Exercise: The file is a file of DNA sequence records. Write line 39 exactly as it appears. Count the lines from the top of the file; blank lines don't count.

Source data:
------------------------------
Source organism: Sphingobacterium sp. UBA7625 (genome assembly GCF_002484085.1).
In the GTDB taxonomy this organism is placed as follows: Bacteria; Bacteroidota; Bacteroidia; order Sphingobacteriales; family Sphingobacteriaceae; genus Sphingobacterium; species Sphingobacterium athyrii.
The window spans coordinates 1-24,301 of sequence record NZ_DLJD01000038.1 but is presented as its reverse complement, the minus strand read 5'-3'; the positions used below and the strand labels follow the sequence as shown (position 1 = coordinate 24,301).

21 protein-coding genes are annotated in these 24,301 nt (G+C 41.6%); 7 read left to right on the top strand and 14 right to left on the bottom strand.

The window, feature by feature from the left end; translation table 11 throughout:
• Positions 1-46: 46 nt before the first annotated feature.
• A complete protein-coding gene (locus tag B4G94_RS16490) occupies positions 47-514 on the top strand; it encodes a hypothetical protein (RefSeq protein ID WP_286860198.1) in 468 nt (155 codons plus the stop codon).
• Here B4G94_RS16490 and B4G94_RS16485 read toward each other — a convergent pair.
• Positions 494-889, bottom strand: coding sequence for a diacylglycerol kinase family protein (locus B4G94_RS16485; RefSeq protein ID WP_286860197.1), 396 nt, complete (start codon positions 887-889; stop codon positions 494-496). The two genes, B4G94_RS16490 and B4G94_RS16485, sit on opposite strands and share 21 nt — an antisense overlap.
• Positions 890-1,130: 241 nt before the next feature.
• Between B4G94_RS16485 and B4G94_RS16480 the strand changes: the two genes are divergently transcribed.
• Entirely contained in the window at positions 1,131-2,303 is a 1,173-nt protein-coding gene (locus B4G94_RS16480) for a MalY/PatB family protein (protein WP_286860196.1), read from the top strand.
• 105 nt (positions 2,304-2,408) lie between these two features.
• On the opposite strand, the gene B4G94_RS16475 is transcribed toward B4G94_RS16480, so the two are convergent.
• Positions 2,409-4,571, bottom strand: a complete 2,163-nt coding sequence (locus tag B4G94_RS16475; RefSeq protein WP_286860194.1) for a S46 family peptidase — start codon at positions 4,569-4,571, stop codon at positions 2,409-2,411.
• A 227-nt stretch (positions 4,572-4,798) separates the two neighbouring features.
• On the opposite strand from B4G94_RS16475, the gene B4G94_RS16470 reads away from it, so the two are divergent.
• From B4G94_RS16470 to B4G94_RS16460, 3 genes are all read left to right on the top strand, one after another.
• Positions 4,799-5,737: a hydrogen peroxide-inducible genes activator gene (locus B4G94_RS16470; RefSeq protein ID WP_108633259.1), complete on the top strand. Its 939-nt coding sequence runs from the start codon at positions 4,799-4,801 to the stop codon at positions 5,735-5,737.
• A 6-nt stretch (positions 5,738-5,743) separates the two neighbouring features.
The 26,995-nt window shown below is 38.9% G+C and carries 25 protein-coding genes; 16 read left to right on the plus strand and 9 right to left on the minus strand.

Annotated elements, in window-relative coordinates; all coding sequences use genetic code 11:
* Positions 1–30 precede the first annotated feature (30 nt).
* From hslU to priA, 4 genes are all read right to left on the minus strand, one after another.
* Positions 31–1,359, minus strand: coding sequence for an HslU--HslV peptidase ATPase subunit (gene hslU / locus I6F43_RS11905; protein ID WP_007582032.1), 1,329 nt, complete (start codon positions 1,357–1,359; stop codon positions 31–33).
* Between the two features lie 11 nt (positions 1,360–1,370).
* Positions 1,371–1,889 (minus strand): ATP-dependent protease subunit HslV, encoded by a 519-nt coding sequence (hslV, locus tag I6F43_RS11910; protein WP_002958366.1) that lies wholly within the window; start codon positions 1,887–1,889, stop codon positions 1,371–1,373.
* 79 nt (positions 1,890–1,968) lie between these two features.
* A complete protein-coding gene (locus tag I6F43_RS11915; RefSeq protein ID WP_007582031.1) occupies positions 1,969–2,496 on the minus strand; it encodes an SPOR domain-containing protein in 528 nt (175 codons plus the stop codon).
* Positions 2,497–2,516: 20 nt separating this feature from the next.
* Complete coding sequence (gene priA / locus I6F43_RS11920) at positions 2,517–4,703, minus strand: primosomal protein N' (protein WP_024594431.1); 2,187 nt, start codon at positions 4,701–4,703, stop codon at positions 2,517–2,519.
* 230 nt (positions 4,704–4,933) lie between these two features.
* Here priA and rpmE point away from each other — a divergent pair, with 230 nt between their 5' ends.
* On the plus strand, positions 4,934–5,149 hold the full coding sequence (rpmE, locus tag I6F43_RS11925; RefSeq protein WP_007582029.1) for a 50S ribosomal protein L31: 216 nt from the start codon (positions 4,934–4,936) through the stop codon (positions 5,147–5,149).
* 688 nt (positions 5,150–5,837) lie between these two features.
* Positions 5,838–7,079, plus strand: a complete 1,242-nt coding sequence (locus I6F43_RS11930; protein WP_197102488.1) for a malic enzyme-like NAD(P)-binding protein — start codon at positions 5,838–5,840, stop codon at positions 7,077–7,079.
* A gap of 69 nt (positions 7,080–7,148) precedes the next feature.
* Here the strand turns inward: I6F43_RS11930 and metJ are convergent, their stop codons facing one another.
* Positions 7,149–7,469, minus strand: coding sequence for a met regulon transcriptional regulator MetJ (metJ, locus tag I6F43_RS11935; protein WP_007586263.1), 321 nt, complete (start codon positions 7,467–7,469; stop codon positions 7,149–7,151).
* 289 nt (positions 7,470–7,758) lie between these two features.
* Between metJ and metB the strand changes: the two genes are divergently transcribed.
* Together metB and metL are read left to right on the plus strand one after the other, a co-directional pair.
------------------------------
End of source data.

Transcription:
* Positions 7,149–7,469, minus strand: coding sequence for a met regulon transcriptional regulator MetJ (metJ, locus tag I6F43_RS11935; protein WP_007586263.1), 321 nt, complete (start codon positions 7,467–7,469; stop codon positions 7,149–7,151).